How can I transfer NSC to another Post Office?

You can transfer your NSC from one post office to another by submitting an NC-32 form. The form will include the name in which the certificates were issued and the certificate’s details, such as serial number, denomination, etc. It will also have the details of the affected changes, such as duplicates issued. All the holders of the certificate need to sign the form. Upon submission, the postmaster will scrutinise and verify the details in the certificate and send it to the new post office. The certificates can only be transferred if they haven’t matured. 

Can I avail of loans against NSC?

Yes. The postmaster will have to transfer the certificate to the bank for loans to be availed against an NSC. It acts as collateral for a secured loan.

Can a nomination in the NSC be cancelled or changed?

Yes, nomination in an NSC can be cancelled or altered anytime by paying a fee of Rs. 5 and submitting FORM-3 at the post office.

What is the minimum investment amount for NSC?

One can invest a minimum of Rs 1,000 in multiples of Rs. 100, with no upper limit in National Savings Certificates.

What are the eligibility criteria for investing in NSCs?

Only individual Indian residents can invest in NSCs. NRIs, trusts, or HUFs are not eligible to invest in NSCs. There is no age limit, so minors too can invest in NSCs through their guardians.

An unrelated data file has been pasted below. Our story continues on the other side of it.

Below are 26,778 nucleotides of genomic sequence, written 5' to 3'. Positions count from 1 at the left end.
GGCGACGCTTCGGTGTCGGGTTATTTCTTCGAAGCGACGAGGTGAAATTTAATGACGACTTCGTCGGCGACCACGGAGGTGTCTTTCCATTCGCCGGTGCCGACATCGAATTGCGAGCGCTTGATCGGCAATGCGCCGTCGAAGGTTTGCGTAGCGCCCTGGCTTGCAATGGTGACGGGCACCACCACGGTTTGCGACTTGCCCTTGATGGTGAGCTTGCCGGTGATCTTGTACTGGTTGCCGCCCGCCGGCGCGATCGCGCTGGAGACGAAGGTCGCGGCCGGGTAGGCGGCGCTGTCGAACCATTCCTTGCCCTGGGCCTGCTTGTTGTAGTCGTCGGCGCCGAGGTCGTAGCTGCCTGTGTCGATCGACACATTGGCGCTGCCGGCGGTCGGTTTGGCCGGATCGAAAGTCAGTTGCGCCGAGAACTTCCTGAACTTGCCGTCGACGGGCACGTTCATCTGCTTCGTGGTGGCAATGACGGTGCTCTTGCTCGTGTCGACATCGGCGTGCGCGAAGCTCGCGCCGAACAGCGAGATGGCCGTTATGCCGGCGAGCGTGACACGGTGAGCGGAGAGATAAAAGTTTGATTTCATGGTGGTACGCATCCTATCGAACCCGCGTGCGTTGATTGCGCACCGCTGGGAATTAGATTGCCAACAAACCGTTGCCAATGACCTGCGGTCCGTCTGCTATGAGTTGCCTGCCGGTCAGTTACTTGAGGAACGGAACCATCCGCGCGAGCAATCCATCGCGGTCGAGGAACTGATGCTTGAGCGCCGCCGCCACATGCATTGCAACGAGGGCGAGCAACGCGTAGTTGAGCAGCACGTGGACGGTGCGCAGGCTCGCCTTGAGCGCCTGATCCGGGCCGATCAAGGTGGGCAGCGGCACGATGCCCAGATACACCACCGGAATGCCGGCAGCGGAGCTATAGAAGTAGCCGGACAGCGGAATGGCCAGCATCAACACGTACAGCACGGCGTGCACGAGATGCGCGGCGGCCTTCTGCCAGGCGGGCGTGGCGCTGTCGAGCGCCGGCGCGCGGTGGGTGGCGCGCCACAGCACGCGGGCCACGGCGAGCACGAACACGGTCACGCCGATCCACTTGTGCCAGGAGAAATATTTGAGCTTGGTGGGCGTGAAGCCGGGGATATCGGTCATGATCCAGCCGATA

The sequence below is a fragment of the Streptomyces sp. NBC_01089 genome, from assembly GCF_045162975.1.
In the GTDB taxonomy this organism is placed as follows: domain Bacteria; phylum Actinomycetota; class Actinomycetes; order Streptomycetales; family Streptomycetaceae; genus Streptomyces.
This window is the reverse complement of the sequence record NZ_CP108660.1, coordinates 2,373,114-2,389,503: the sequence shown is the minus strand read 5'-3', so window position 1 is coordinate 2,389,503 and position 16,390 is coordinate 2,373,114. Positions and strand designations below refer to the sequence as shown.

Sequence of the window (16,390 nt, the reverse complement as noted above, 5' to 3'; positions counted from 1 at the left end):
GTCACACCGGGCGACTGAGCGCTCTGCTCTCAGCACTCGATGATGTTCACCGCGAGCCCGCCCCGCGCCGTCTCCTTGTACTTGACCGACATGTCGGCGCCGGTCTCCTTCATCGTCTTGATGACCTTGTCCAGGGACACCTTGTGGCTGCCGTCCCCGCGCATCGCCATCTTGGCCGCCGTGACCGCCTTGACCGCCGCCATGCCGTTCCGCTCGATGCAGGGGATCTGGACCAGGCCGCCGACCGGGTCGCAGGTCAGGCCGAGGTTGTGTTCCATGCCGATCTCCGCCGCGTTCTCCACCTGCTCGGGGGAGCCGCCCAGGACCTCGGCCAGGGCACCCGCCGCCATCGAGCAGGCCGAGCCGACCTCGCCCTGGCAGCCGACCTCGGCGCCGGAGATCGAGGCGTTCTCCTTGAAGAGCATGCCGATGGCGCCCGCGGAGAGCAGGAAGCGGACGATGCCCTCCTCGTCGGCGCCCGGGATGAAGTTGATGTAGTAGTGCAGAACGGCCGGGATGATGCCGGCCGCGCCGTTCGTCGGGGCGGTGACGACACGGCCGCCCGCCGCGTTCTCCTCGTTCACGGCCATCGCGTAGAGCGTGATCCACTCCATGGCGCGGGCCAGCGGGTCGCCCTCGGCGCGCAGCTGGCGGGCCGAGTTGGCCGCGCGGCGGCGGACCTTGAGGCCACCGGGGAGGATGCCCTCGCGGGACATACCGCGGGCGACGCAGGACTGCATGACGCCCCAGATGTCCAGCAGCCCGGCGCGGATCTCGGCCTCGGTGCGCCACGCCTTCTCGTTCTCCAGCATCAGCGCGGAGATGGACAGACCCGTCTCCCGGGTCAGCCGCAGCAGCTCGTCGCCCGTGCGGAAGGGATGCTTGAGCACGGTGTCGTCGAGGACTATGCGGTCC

What are the main features of NSC Issue VIII?

There were two issues of NSC – VIII and IX. NSC IX has been discontinued. The key features of NSC VIII are as follows:


5 years

Rate of Interest

6.8% compounded annually payable at maturity, revised quarterly

Minimum Amount

Rs. 1,000

Tax Benefits

Deduction of up to Rs. 1.5 lakhs under section 80C of IT act

Premature withdrawals

Penalty applicable on premature withdrawal

Was this article helpful?

Disclaimer: This article has been prepared on the basis of internal data, publicly available information and other sources believed to be reliable. The article may also contain information which are the personal views/opinions of the authors. The information contained in this article is for general, educational and awareness purposes only and is not a complete disclosure of every material fact. It should not be construed as investment advice to any party. The article does not warrant the completeness or accuracy of the information and disclaims all liabilities, losses and damages arising out of the use of this information. Readers shall be fully liable/responsible for any decision, whether related to investment or otherwise, taken on the basis of this article.